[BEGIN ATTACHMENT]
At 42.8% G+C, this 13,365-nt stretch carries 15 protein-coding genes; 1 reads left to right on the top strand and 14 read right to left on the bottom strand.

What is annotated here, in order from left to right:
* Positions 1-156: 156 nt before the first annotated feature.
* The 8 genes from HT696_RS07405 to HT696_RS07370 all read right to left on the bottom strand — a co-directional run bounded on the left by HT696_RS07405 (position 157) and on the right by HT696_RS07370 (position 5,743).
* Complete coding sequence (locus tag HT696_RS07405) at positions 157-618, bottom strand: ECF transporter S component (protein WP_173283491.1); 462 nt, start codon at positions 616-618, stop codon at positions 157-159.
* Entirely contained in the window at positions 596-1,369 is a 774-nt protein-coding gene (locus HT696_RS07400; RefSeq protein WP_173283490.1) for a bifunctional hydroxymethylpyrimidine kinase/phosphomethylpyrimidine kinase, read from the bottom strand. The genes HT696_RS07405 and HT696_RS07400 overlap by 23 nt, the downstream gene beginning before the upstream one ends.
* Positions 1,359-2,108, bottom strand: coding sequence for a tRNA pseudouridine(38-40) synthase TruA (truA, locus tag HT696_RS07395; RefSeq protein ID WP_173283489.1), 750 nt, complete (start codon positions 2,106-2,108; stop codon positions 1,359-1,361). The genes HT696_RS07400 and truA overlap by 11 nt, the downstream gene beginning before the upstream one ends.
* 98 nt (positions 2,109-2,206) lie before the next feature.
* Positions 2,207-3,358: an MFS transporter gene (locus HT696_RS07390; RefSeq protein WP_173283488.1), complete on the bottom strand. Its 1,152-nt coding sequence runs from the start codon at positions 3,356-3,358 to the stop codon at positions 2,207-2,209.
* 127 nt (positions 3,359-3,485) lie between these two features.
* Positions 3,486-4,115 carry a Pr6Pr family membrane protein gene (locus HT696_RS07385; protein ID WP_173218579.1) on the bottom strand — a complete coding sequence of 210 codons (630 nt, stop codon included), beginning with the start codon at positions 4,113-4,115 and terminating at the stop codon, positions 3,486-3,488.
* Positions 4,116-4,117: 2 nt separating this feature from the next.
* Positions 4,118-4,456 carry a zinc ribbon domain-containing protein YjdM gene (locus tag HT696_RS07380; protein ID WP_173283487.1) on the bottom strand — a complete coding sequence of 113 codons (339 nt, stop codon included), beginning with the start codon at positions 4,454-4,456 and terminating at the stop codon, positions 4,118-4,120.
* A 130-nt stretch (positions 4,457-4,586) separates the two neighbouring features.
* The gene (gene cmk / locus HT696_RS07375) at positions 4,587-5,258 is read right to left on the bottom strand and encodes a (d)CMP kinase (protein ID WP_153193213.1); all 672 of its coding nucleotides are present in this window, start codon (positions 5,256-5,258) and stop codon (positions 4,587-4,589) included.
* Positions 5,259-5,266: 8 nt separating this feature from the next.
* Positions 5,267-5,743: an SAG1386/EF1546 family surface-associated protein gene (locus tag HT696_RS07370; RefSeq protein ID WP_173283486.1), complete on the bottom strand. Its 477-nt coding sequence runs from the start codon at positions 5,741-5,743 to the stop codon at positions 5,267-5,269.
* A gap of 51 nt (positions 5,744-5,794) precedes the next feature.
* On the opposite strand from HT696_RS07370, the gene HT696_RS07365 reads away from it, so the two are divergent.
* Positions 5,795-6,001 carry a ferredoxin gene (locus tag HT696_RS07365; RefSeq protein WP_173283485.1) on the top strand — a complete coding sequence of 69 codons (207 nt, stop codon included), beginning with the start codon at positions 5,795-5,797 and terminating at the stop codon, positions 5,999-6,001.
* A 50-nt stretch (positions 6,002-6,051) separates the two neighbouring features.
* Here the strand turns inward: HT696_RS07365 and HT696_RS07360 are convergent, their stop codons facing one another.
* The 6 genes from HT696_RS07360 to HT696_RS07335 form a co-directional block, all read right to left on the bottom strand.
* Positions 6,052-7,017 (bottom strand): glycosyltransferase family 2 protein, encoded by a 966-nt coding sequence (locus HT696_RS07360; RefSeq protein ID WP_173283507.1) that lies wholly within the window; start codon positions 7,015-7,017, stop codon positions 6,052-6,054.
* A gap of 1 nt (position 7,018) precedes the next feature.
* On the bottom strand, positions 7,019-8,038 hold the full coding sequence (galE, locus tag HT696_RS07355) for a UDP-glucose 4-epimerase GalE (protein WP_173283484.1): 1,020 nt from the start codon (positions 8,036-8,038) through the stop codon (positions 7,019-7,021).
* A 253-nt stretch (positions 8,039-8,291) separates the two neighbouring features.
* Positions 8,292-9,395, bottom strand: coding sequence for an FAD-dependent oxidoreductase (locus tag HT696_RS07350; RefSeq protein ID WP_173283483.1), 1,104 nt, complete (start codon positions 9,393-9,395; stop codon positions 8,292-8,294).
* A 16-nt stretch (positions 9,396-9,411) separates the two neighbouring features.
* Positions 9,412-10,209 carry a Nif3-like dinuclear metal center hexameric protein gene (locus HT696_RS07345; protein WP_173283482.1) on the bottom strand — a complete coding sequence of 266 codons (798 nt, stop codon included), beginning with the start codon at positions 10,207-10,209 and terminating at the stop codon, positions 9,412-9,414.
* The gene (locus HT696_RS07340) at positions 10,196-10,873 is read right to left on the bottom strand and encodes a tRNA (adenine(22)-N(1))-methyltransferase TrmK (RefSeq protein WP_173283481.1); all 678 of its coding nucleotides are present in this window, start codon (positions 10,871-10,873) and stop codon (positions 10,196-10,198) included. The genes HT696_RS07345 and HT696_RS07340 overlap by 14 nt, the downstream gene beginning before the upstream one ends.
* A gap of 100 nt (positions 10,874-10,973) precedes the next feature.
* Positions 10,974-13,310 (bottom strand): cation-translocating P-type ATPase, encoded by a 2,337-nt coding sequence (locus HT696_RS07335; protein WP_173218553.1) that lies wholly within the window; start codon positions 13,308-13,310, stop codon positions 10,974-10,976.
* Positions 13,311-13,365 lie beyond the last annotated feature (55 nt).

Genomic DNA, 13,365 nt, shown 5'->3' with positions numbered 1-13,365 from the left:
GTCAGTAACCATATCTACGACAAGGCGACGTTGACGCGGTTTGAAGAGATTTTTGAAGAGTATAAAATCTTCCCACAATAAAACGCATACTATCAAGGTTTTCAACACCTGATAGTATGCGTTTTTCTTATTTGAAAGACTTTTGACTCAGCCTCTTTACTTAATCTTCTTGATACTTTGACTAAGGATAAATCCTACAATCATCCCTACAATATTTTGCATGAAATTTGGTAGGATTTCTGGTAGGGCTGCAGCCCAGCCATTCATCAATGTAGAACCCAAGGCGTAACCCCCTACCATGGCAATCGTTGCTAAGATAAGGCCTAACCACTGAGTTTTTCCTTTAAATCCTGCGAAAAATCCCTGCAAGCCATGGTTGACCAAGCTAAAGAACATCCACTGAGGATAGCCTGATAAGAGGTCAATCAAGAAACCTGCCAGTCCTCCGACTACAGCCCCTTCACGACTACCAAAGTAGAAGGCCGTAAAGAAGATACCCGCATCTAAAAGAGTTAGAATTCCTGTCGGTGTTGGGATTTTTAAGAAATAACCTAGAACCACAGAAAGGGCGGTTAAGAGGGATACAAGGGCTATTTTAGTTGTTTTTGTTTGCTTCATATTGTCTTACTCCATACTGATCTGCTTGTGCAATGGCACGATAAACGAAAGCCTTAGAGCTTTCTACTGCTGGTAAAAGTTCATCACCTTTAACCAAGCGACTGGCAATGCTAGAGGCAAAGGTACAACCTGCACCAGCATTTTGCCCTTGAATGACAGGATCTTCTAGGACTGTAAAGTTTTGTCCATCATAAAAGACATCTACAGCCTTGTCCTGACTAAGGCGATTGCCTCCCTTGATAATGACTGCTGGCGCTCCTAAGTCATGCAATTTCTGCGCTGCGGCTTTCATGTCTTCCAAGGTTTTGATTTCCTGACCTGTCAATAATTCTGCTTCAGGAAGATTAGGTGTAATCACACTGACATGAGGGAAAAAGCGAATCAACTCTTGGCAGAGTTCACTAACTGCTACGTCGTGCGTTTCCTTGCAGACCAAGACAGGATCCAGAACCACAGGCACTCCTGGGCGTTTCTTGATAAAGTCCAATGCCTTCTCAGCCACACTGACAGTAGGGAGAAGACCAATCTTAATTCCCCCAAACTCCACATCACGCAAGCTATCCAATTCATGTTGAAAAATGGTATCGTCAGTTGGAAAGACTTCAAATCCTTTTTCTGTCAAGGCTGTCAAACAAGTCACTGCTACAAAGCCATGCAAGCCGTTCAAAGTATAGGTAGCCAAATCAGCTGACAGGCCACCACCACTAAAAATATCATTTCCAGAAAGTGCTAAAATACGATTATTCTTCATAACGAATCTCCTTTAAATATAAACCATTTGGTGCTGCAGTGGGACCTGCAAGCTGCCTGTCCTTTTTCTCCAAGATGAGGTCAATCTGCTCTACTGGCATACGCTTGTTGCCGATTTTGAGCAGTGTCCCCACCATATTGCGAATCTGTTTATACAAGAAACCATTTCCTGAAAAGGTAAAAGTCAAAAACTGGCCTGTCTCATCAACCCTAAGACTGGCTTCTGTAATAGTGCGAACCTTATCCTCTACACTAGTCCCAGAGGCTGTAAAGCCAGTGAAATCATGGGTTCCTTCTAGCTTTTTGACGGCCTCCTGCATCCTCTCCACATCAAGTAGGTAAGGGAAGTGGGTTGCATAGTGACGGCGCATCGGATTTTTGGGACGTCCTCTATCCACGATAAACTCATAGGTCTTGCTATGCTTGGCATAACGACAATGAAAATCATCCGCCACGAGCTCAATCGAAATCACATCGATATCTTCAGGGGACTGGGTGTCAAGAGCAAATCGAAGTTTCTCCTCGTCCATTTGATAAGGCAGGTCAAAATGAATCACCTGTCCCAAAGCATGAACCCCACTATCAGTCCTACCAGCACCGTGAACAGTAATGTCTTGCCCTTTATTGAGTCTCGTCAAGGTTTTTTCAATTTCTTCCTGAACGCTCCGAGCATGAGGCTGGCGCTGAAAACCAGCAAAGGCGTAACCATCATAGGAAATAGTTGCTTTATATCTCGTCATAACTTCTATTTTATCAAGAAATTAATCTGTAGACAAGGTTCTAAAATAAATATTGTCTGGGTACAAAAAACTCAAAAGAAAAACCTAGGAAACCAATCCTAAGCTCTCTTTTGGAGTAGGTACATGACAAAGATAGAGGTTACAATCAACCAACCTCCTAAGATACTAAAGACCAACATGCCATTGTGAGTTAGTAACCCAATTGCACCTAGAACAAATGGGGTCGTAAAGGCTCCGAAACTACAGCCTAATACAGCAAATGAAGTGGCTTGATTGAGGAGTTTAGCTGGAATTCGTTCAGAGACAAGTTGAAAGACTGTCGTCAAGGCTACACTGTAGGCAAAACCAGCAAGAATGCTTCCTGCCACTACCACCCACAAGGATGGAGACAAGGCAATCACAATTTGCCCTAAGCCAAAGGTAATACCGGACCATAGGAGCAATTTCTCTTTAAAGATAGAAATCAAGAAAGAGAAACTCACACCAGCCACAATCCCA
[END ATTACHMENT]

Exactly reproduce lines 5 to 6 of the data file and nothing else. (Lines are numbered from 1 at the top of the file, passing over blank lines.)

* Complete coding sequence (locus tag HT696_RS07405) at positions 157-618, bottom strand: ECF transporter S component (protein WP_173283491.1); 462 nt, start codon at positions 616-618, stop codon at positions 157-159.
* Entirely contained in the window at positions 596-1,369 is a 774-nt protein-coding gene (locus HT696_RS07400; RefSeq protein WP_173283490.1) for a bifunctional hydroxymethylpyrimidine kinase/phosphomethylpyrimidine kinase, read from the bottom strand. The genes HT696_RS07405 and HT696_RS07400 overlap by 23 nt, the downstream gene beginning before the upstream one ends.